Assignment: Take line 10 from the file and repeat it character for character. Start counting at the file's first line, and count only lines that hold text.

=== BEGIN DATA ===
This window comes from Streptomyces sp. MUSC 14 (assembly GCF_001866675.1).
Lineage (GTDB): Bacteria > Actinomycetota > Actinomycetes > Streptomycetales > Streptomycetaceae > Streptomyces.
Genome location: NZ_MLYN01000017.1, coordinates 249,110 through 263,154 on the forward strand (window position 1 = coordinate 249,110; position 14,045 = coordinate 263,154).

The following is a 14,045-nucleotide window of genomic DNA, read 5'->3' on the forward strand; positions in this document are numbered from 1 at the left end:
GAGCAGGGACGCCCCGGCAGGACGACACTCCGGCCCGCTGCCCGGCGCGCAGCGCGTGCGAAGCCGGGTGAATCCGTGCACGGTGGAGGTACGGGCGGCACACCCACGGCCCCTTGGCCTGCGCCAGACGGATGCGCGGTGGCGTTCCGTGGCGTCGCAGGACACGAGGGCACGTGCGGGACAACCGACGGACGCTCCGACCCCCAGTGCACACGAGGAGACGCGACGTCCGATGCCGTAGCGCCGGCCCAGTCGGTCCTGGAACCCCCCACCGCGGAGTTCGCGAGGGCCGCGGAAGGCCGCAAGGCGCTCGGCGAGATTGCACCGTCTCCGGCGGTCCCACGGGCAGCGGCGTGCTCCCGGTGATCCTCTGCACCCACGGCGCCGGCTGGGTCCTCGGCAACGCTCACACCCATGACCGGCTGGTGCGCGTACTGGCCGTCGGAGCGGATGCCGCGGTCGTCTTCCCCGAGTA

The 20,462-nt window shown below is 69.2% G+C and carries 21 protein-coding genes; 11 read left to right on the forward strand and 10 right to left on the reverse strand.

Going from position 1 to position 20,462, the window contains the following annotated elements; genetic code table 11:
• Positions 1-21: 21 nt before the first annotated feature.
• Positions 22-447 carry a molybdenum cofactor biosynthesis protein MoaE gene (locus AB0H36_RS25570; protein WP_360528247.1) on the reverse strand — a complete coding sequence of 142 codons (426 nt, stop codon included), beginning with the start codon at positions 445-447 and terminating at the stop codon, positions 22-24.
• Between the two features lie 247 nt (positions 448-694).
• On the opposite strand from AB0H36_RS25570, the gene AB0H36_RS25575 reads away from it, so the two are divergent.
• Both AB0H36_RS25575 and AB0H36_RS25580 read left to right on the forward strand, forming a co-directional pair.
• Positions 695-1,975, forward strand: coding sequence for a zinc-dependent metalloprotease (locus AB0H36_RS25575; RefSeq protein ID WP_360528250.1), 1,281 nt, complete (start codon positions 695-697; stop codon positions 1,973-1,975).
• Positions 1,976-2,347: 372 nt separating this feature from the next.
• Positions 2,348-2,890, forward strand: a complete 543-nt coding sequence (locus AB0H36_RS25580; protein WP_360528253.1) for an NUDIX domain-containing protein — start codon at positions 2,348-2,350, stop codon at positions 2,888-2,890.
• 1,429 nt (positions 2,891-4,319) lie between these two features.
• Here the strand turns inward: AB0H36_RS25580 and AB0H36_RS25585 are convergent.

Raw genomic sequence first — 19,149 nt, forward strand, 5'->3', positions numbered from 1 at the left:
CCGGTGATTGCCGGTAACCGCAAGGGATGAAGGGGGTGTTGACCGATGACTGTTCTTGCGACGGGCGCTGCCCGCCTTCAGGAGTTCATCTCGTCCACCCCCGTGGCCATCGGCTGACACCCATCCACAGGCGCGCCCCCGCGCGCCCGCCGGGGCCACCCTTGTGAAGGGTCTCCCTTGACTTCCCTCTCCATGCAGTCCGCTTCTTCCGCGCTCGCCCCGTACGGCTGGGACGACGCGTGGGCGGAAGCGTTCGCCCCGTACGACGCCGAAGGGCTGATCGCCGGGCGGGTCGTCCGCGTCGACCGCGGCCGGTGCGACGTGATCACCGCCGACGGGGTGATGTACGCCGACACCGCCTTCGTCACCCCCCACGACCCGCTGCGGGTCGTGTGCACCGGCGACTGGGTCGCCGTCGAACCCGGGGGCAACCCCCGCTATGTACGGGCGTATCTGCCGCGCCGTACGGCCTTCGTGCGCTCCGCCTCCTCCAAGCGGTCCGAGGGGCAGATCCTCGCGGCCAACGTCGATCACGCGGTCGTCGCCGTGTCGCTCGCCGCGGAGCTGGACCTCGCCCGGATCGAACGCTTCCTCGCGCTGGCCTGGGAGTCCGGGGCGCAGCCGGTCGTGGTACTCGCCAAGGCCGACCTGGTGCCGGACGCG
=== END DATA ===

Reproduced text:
• Between the two features lie 247 nt (positions 448-694).